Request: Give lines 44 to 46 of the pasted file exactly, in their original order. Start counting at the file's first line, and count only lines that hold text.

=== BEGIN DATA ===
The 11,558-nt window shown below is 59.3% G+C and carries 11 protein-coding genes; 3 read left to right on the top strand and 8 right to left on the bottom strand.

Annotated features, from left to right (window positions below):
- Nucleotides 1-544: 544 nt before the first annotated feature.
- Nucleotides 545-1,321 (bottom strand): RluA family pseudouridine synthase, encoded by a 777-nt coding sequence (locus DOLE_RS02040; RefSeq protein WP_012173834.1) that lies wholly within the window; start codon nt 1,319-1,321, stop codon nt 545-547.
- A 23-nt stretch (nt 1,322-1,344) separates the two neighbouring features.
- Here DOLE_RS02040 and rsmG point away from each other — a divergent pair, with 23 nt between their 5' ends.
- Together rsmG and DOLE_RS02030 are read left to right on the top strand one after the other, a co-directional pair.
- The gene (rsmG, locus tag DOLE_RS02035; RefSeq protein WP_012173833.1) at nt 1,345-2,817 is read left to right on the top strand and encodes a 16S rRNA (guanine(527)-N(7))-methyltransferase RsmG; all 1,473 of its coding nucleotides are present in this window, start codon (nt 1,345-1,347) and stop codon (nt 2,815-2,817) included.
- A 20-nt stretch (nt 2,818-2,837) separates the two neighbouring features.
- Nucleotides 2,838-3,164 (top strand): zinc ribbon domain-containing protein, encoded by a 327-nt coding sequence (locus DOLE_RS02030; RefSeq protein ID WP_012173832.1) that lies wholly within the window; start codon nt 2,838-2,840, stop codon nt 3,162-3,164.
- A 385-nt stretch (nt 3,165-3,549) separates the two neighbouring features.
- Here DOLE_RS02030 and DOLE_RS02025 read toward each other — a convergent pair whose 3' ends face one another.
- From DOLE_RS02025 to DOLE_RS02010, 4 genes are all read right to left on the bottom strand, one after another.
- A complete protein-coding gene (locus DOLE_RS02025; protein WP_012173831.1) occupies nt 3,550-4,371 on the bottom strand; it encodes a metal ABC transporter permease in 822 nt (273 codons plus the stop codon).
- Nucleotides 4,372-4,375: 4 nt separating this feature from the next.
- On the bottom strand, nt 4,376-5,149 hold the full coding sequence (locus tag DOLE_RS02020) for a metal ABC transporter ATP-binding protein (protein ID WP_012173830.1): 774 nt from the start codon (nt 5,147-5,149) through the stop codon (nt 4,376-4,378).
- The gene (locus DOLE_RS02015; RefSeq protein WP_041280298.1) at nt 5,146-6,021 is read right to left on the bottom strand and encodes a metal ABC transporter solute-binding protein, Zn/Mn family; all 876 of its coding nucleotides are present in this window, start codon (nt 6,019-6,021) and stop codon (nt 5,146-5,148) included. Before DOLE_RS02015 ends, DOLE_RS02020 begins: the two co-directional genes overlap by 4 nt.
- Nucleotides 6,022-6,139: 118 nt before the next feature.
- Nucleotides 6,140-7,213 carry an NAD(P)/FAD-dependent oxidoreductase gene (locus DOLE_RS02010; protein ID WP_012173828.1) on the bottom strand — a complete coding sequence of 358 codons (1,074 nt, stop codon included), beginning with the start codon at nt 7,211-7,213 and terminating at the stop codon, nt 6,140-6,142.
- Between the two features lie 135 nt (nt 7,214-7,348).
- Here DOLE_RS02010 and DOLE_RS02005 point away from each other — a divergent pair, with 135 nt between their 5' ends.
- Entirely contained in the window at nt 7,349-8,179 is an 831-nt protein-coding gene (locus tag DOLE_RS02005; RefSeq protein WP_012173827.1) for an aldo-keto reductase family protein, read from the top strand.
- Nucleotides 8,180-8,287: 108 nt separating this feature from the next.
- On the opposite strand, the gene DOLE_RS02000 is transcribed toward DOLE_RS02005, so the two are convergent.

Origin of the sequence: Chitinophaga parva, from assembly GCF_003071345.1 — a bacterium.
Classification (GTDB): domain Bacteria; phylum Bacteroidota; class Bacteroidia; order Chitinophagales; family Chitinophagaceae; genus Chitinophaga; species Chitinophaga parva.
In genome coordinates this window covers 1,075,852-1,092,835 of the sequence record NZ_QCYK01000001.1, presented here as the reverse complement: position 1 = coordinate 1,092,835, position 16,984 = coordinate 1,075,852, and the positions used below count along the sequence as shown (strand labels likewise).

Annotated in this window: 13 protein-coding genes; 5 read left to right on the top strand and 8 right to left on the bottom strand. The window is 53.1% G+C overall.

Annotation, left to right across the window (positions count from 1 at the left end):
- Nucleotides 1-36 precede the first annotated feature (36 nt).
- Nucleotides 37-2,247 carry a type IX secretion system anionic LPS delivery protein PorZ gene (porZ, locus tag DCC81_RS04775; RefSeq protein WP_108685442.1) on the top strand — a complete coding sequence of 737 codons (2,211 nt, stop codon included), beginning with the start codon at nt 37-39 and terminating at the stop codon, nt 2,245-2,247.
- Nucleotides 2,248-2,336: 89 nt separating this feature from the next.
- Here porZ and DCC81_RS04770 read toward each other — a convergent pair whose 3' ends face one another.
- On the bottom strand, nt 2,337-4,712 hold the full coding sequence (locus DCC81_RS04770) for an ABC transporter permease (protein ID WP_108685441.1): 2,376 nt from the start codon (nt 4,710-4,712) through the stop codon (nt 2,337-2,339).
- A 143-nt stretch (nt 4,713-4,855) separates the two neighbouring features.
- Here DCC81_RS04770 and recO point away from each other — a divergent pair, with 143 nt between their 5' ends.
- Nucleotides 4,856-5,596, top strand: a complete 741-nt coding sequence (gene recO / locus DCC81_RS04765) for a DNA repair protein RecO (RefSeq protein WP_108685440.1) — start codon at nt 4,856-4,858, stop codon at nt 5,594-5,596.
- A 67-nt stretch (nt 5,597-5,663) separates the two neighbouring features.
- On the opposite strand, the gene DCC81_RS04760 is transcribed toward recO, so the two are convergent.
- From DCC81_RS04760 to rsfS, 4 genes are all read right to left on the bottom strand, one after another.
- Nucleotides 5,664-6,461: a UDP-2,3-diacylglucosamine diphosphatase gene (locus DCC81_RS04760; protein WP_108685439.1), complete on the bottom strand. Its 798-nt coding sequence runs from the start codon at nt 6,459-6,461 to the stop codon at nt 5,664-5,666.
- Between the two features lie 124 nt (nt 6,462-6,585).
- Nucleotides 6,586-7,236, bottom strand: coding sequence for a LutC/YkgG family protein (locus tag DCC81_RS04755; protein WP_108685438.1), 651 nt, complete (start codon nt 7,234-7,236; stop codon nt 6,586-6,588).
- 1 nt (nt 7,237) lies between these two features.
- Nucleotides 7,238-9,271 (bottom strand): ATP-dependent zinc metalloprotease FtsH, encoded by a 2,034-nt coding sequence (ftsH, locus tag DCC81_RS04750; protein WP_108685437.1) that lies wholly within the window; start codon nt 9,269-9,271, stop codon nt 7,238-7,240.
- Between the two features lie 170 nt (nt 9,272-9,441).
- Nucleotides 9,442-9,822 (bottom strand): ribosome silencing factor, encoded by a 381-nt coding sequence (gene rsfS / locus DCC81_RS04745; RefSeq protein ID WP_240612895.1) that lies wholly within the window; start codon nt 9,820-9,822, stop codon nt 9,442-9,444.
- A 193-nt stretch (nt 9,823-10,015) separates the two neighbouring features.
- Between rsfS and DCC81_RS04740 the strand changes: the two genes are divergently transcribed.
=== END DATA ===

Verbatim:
- 1 nt (nt 7,237) lies between these two features.
- Nucleotides 7,238-9,271 (bottom strand): ATP-dependent zinc metalloprotease FtsH, encoded by a 2,034-nt coding sequence (ftsH, locus tag DCC81_RS04750; protein WP_108685437.1) that lies wholly within the window; start codon nt 9,269-9,271, stop codon nt 7,238-7,240.
- Between the two features lie 170 nt (nt 9,272-9,441).